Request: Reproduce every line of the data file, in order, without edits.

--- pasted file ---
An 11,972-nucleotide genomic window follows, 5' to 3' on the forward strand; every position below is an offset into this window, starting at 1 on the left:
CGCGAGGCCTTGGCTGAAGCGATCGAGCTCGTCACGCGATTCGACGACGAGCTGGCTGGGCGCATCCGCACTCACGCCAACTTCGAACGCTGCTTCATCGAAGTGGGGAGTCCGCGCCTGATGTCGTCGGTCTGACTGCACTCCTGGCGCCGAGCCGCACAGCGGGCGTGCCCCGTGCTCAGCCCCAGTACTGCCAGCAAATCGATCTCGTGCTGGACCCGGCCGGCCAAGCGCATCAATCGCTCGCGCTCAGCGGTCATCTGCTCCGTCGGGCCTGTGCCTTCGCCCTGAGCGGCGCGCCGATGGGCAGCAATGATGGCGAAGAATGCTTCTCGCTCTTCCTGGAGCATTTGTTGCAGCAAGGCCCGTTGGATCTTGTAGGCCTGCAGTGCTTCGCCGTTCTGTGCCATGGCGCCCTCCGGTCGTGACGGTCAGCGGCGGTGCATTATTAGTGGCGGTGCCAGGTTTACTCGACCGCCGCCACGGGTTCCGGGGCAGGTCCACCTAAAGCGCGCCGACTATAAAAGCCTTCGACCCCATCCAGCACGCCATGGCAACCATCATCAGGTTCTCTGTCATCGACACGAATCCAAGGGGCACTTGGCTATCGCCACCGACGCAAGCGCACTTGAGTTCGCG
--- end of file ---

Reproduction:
An 11,972-nucleotide genomic window follows, 5' to 3' on the forward strand; every position below is an offset into this window, starting at 1 on the left:
CGCGAGGCCTTGGCTGAAGCGATCGAGCTCGTCACGCGATTCGACGACGAGCTGGCTGGGCGCATCCGCACTCACGCCAACTTCGAACGCTGCTTCATCGAAGTGGGGAGTCCGCGCCTGATGTCGTCGGTCTGACTGCACTCCTGGCGCCGAGCCGCACAGCGGGCGTGCCCCGTGCTCAGCCCCAGTACTGCCAGCAAATCGATCTCGTGCTGGACCCGGCCGGCCAAGCGCATCAATCGCTCGCGCTCAGCGGTCATCTGCTCCGTCGGGCCTGTGCCTTCGCCCTGAGCGGCGCGCCGATGGGCAGCAATGATGGCGAAGAATGCTTCTCGCTCTTCCTGGAGCATTTGTTGCAGCAAGGCCCGTTGGATCTTGTAGGCCTGCAGTGCTTCGCCGTTCTGTGCCATGGCGCCCTCCGGTCGTGACGGTCAGCGGCGGTGCATTATTAGTGGCGGTGCCAGGTTTACTCGACCGCCGCCACGGGTTCCGGGGCAGGTCCACCTAAAGCGCGCCGACTATAAAAGCCTTCGACCCCATCCAGCACGCCATGGCAACCATCATCAGGTTCTCTGTCATCGACACGAATCCAAGGGGCACTTGGCTATCGCCACCGACGCAAGCGCACTTGAGTTCGCG